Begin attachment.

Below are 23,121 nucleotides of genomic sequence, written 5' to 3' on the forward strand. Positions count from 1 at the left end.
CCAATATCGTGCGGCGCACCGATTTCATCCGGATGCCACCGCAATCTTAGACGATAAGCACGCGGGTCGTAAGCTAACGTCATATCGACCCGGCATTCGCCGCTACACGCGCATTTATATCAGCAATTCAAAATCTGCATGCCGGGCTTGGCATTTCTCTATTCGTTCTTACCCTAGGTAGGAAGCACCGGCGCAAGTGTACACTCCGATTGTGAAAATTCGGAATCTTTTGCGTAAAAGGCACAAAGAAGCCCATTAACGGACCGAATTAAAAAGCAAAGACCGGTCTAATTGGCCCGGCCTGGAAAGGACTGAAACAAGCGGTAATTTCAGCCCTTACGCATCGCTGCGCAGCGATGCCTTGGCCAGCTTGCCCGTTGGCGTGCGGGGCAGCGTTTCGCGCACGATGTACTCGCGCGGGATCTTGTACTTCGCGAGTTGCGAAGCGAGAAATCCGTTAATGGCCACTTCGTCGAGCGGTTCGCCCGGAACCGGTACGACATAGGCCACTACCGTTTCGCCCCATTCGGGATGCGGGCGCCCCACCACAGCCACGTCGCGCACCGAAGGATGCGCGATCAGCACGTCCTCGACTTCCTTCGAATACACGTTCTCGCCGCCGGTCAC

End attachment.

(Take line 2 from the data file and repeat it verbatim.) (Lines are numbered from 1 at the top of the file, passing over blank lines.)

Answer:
CCAATATCGTGCGGCGCACCGATTTCATCCGGATGCCACCGCAATCTTAGACGATAAGCACGCGGGTCGTAAGCTAACGTCATATCGACCCGGCATTCGCCGCTACACGCGCATTTATATCAGCAATTCAAAATCTGCATGCCGGGCTTGGCATTTCTCTATTCGTTCTTACCCTAGGTAGGAAGCACCGGCGCAAGTGTACACTCCGATTGTGAAAATTCGGAATCTTTTGCGTAAAAGGCACAAAGAAGCCCATTAACGGACCGAATTAAAAAGCAAAGACCGGTCTAATTGGCCCGGCCTGGAAAGGACTGAAACAAGCGGTAATTTCAGCCCTTACGCATCGCTGCGCAGCGATGCCTTGGCCAGCTTGCCCGTTGGCGTGCGGGGCAGCGTTTCGCGCACGATGTACTCGCGCGGGATCTTGTACTTCGCGAGTTGCGAAGCGAGAAATCCGTTAATGGCCACTTCGTCGAGCGGTTCGCCCGGAACCGGTACGACATAGGCCACTACCGTTTCGCCCCATTCGGGATGCGGGCGCCCCACCACAGCCACGTCGCGCACCGAAGGATGCGCGATCAGCACGTCCTCGACTTCCTTCGAATACACGTTCTCGCCGCCGGTCAC